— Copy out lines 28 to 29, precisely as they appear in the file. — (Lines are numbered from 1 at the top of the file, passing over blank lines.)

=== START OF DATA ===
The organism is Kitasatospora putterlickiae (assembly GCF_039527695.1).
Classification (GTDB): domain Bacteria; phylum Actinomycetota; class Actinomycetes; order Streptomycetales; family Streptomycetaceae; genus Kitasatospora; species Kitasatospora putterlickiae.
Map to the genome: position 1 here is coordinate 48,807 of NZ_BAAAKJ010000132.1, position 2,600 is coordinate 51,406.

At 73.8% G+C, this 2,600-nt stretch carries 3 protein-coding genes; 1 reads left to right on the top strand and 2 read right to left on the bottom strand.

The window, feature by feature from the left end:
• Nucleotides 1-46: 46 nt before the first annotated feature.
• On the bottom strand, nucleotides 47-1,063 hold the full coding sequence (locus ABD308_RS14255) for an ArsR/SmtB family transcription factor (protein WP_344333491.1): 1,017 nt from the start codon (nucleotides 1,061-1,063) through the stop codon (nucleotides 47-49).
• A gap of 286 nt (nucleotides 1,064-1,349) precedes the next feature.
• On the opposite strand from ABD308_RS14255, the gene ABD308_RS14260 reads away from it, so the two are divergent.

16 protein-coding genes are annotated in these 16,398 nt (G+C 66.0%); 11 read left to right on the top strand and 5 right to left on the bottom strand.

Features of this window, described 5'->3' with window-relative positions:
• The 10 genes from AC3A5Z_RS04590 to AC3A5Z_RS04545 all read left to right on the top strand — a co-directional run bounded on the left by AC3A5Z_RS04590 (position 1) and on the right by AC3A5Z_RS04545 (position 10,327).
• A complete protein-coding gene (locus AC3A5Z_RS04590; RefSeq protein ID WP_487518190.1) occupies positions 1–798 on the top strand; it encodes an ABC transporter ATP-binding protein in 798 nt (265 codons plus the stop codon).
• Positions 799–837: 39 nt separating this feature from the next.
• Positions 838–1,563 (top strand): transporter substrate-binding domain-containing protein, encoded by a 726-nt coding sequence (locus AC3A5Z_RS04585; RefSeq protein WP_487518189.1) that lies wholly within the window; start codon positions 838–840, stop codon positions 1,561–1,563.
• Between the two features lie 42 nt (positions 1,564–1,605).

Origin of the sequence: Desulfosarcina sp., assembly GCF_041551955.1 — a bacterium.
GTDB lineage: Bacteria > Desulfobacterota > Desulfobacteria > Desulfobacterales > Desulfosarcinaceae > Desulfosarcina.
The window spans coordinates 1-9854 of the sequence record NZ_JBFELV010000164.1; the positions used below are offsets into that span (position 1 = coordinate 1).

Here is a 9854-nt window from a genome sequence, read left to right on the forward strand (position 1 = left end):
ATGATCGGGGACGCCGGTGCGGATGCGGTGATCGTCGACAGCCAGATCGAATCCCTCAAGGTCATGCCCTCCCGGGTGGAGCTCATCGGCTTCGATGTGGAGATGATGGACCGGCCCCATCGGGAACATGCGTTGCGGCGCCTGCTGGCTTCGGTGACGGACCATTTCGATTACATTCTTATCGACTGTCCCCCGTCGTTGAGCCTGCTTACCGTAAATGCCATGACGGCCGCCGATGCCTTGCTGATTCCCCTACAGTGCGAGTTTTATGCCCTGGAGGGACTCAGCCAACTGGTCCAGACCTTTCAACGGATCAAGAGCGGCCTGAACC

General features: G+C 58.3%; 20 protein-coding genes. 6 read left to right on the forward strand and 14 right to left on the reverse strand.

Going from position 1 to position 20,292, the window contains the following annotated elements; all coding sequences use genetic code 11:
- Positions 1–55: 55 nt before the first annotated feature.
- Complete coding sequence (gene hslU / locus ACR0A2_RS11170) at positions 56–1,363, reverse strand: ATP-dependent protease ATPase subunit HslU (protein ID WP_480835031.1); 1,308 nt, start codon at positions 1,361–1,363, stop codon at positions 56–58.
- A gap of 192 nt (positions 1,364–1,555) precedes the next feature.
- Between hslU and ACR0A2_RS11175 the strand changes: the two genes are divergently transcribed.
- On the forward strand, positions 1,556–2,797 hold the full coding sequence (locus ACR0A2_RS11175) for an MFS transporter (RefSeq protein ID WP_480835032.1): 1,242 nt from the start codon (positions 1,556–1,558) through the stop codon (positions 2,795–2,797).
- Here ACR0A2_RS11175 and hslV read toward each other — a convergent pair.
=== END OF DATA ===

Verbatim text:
- On the forward strand, positions 1,556–2,797 hold the full coding sequence (locus ACR0A2_RS11175) for an MFS transporter (RefSeq protein ID WP_480835032.1): 1,242 nt from the start codon (positions 1,556–1,558) through the stop codon (positions 2,795–2,797).
- Here ACR0A2_RS11175 and hslV read toward each other — a convergent pair.